Just a little over a year after Keith Olbermann’s strange dismissal from MSNBC, it seems that the Countdown host is once again out of work. Early Saturday morning, the New York Times’ Brian Stelter broke the news that as of tonight, Olbermann’s show on Current TV (the network co-founded by Al Gore) will be replaced by “Viewpoint with Eliot Spitzer.”
From the information that’s available so far, it appears that faltering ratings combined with Olbermann’s complaints about internal network issues, are to blame for the sudden dismissal.
Olbermann, who will not get the opportunity to bid his loyal viewers farewell on the air, elaborated on the circumstance in a series of Tweets after the announcement, writing:
“I’d like to apologize to my viewers and my staff for the failure of Current TV. Editorially, Countdown had never been better. But for more than a year I have been imploring Al Gore and Joel Hyatt to resolve our issues internally, while I’ve been not publicizing my complaints, and keeping the show alive for the sake of its loyal viewers and even more loyal staff. Nevertheless, Mr. Gore and Mr. Hyatt, instead of abiding by their promises and obligations and investing in a quality news program, finally thought it was more economical to try to get out of my contract.
“It goes almost without saying that the claims against me implied in Current’s statement are untrue and will be proved so in the legal actions I will be filing against them presently. To understand Mr. Hyatt’s “values of respect, openness, collegiality and loyalty,” I encourage you to read of a previous occasion Mr. Hyatt found himself in court for having unjustly fired an employee. That employee’s name was Clarence B. Cain. http://nyti.ms/HueZsa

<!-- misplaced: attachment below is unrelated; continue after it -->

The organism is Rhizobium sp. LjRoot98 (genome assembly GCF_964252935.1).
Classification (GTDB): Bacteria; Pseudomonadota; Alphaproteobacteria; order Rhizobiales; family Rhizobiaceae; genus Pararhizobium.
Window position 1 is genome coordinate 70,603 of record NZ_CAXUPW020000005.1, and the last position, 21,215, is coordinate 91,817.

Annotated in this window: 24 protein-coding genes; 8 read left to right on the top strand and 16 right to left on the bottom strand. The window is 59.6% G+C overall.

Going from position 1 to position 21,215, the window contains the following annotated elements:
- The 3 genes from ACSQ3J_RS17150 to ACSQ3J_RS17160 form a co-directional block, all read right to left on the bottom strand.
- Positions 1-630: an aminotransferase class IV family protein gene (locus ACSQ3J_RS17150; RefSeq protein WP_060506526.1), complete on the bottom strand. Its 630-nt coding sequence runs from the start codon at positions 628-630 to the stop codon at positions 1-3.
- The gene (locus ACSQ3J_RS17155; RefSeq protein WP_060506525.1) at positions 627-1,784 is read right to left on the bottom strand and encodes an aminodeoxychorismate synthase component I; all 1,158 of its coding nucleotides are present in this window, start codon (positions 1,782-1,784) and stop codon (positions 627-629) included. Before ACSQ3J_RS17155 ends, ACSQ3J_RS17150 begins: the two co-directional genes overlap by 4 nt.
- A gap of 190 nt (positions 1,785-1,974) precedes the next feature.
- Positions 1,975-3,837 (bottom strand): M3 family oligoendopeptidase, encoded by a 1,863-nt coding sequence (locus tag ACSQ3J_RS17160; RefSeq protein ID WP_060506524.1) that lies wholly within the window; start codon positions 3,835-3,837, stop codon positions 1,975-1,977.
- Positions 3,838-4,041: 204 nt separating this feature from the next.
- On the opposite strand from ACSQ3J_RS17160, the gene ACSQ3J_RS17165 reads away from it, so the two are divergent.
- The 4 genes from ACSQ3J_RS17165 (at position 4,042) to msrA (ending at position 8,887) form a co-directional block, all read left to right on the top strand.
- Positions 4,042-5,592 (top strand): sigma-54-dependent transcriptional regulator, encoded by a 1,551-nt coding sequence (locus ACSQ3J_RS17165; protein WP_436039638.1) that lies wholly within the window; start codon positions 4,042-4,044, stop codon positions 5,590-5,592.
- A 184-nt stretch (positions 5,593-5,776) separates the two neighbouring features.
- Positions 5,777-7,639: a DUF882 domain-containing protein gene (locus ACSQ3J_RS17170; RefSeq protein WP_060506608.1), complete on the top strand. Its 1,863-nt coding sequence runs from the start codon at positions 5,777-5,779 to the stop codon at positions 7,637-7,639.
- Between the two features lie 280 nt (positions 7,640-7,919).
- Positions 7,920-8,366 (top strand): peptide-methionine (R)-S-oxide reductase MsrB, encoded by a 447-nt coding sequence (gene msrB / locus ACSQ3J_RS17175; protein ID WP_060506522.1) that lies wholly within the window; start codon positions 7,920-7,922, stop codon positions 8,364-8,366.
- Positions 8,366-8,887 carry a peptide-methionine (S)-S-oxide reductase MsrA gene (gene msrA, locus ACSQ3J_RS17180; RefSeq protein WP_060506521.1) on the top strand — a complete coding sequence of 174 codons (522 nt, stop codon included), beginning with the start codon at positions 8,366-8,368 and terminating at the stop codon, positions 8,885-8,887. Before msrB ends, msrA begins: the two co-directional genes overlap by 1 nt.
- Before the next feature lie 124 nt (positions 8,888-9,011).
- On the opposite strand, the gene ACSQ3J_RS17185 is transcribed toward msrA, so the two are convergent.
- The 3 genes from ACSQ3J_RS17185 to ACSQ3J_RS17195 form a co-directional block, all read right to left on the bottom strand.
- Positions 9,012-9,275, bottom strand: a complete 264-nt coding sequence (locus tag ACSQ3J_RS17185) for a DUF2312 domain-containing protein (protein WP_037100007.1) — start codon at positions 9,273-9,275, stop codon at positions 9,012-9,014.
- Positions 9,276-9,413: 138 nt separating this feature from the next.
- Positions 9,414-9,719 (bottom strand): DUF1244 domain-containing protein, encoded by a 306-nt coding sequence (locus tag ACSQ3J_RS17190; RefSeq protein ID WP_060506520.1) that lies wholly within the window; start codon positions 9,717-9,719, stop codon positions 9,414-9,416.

“In due course, the truth of the ethics of Mr. Gore and Mr. Hyatt will come out. For now, it is important only to again acknowledge that joining them was a sincere and well-intentioned gesture on my part, but in retrospect a foolish one. That lack of judgment is mine and mine alone, and I apologize again for it.”
Current TV, on the other hand, claims that a series of unathorized absences, a failure to promote the network, and disparagement both of Current as a network and of its executives individually, are the contract violations that led to their decision.
Whatever the real reasons may be, it’s the viewers who will suffer. Olbermann earned my respect and admiration through his deft and fearless coverage of the Occupy Wall Street movement from its very inception. When the major news networks were ignoring the protests, regurgitating opposition rhetoric, and turning a blind eye to police brutality, Olbermann reported the facts on behalf of the 99%.
He’s human, and therefore destined to make mistakes. I’m certainly not privy to the backroom dealings of Current TV, and it’s quite possible that the accusations against him are true, and the punishment deserved. I’m not concerned for Olbermann’s future, although he has burned quite a few bridges of late. I’m more concerned that the media has lost yet another bold, progressive voice. And we don’t have many to spare.
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